Vagal nerve stimulator

Case contributed by Hilary Bowman

Presentation

History of seizure disorder s/p vagal nerve stimulator and h/o testicular cancer, now on surveillance

Patient Data

Age: 30 years
Gender: Male
X-ray

1. Left-sided vagal nerve stimulator projects over the left upper zone and its single lead courses into the left neck at C6-C7 level in appropriate and stable position.

2. No discrete focal lung nodule, focal pneumonia, pleural effusion or pneumothorax. 

3. Mild bilateral peribronchial thickening.

4. The heart and central pulmonary vascularity appear normal considering technique.

5. No acute osseous findings. No discrete focal suspicious lesion.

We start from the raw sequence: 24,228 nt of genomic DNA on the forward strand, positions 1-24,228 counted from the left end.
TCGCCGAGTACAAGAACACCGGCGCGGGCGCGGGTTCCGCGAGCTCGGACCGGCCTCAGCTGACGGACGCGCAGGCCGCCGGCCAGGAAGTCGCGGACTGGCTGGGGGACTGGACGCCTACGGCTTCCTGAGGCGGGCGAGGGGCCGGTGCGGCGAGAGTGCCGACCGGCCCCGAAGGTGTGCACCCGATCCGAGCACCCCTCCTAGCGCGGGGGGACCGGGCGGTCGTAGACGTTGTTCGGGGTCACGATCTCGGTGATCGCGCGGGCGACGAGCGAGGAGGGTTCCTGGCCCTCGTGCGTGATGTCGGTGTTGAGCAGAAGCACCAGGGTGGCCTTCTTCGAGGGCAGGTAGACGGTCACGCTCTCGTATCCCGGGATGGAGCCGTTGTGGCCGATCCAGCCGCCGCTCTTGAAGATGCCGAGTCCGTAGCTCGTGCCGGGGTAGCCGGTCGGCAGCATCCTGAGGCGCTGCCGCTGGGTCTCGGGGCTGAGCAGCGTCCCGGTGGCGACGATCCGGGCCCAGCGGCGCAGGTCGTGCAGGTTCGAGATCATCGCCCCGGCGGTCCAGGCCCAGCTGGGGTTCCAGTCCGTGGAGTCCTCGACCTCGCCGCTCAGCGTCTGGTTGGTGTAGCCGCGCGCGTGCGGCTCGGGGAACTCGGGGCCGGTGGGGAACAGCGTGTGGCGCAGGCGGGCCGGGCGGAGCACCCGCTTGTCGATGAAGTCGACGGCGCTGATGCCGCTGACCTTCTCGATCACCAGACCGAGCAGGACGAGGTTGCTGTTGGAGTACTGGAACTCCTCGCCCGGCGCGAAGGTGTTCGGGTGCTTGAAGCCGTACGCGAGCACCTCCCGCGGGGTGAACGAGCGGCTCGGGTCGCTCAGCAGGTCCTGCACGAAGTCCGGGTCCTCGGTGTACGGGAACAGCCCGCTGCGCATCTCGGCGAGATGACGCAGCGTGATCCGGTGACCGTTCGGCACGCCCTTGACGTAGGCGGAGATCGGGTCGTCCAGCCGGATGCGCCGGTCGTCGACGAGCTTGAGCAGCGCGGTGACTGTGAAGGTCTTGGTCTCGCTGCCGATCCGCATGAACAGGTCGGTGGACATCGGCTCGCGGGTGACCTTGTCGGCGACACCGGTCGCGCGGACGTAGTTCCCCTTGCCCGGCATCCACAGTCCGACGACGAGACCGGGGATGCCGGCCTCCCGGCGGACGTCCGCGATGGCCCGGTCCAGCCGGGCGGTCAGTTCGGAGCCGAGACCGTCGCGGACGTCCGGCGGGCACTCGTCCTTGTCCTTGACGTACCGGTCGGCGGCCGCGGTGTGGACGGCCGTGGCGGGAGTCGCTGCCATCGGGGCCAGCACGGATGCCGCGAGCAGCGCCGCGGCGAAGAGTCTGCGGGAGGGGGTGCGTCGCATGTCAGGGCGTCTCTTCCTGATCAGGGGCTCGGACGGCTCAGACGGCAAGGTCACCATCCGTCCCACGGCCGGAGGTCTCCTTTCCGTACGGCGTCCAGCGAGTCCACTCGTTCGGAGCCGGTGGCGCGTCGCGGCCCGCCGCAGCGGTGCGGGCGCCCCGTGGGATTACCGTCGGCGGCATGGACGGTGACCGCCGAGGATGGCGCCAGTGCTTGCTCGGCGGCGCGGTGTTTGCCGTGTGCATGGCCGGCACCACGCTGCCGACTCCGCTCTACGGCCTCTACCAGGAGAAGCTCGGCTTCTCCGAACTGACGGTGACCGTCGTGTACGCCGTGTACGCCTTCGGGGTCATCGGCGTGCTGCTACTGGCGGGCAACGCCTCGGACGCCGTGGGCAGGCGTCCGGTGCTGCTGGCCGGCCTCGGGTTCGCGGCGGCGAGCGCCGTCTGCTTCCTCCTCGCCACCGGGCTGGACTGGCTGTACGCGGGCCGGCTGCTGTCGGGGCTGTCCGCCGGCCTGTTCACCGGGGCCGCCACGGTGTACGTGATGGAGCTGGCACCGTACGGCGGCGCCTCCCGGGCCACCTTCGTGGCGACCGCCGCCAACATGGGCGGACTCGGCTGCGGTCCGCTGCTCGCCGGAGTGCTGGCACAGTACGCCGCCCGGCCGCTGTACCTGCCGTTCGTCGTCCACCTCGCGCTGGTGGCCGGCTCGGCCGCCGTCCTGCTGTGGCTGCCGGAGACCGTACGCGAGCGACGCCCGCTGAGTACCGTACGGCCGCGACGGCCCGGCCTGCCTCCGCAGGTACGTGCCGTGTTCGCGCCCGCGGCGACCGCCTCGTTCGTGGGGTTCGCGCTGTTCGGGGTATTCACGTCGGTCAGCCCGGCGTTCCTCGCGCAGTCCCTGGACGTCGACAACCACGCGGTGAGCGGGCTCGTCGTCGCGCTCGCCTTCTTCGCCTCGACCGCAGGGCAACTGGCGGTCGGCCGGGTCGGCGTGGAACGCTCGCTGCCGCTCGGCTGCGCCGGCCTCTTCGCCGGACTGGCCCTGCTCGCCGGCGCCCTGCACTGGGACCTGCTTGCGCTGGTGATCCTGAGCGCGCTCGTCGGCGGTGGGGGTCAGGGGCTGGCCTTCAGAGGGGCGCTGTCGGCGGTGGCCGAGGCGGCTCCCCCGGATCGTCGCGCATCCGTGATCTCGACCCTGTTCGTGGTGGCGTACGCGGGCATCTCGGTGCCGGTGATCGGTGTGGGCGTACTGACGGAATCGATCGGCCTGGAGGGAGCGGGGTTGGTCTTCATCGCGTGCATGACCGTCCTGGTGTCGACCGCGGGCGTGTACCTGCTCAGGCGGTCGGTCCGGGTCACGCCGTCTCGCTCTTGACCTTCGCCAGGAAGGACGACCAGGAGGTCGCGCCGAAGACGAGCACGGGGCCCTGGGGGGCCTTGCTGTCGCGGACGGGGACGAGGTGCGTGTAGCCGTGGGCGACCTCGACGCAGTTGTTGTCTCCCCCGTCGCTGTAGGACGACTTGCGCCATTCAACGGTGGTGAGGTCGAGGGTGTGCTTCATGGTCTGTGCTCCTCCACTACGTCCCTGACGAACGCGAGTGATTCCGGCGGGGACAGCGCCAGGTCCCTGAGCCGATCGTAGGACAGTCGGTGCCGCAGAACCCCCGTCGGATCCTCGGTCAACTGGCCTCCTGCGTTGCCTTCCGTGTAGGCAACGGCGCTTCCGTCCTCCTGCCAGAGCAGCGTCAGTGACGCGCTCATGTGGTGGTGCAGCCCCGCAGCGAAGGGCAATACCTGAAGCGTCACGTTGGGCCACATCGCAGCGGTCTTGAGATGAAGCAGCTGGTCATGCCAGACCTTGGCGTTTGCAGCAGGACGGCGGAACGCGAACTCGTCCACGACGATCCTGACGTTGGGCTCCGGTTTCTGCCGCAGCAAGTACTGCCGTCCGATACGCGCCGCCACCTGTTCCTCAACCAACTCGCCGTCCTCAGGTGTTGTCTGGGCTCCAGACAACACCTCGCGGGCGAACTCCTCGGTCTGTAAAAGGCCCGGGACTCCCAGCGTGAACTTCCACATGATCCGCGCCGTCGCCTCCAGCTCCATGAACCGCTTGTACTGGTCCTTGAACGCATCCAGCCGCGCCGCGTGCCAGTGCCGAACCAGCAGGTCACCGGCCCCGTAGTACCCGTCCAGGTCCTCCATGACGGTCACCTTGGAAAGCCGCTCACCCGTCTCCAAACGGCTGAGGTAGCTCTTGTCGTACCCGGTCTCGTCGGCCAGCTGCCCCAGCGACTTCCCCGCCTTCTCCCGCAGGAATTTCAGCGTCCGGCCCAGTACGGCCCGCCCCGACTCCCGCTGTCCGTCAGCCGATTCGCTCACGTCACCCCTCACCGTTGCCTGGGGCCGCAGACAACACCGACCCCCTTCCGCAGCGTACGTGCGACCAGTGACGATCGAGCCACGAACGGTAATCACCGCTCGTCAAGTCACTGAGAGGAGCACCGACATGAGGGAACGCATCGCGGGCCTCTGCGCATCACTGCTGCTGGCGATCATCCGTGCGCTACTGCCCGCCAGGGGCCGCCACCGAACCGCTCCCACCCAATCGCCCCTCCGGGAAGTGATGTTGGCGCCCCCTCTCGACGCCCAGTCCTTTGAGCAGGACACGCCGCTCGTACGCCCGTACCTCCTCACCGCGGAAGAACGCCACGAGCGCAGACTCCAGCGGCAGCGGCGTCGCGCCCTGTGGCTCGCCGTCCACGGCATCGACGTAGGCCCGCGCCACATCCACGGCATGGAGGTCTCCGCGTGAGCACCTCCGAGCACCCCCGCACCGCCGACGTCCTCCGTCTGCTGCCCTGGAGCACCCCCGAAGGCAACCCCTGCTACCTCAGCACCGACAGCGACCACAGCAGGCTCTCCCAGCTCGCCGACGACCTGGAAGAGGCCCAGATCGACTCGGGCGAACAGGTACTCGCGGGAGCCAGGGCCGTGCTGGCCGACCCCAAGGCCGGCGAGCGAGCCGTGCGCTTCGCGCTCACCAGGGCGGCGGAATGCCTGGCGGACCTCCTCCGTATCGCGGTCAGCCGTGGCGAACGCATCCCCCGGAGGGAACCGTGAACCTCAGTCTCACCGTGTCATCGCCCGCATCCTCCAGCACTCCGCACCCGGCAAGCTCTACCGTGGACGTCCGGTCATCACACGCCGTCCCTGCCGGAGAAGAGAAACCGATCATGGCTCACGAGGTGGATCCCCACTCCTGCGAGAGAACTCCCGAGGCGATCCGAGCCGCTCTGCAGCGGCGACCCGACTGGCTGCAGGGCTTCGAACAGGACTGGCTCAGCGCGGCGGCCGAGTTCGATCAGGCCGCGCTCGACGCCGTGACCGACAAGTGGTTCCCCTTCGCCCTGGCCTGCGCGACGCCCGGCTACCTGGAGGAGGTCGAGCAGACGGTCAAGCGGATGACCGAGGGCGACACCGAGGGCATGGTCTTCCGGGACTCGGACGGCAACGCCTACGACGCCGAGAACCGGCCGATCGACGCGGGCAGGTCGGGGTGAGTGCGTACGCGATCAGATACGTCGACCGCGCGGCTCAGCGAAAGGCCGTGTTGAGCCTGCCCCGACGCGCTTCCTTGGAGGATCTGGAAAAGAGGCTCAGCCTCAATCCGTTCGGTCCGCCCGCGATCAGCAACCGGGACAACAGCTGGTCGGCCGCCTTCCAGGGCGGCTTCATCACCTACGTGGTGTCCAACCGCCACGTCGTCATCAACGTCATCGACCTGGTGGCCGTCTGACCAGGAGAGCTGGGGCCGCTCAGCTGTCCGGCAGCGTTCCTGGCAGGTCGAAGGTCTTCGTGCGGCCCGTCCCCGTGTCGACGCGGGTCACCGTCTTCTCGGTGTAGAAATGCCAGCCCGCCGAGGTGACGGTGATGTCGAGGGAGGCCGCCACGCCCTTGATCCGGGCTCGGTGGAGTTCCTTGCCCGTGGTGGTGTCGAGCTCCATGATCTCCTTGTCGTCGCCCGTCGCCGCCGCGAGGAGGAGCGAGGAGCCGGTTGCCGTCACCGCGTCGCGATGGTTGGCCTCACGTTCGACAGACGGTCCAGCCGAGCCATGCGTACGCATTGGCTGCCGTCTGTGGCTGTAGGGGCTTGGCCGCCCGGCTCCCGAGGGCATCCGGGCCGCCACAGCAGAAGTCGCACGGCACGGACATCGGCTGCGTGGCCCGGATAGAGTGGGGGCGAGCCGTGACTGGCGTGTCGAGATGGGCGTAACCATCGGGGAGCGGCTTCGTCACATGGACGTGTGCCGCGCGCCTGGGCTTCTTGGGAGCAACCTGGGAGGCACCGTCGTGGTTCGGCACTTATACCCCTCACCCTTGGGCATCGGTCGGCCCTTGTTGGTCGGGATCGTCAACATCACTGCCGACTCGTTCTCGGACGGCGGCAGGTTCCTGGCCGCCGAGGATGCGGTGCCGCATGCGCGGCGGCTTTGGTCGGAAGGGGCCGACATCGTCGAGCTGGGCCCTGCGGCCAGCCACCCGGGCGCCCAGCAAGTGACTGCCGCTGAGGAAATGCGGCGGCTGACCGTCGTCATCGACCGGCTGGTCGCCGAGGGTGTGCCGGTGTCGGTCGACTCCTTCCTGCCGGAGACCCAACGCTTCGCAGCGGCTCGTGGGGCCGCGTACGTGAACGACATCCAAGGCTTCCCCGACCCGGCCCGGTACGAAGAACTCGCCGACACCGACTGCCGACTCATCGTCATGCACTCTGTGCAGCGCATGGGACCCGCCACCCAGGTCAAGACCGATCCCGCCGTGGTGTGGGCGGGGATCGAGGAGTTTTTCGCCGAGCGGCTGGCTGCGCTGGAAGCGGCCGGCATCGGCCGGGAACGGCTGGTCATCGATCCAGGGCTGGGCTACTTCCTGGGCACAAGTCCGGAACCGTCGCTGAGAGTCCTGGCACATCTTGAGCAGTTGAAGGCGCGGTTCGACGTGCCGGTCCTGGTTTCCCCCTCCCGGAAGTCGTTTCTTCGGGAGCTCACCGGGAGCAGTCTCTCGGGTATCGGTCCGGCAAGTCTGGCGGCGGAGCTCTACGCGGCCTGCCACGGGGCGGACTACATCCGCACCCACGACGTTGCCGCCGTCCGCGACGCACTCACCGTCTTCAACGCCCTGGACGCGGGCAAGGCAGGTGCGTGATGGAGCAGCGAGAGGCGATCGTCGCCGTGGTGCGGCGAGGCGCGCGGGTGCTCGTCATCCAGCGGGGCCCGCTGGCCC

6. The upper abdomen appears normal.

Case Discussion

Vagus nerve stimulators (VNS) can be used in select patients to treat refractory epilepsy. A VNS is not to be confused with a cardiac pacemaker, though they can appear similarly as both devices contain a subcutaneous battery-powered generator. For VNS, a single lead is most commonly placed around the left vagus nerve in the carotid sheath, as seen in this patient.

Notably, no new lesions suspicious for malignancy are detected on this surveillance study for testicular cancer.

This case was submitted with supervision and input from:

Soni C. Chawla, M.D.
Associate Professor
Department of Radiological Sciences
David Geffen School of Medicine at UCLA
Olive View - UCLA Medical Center

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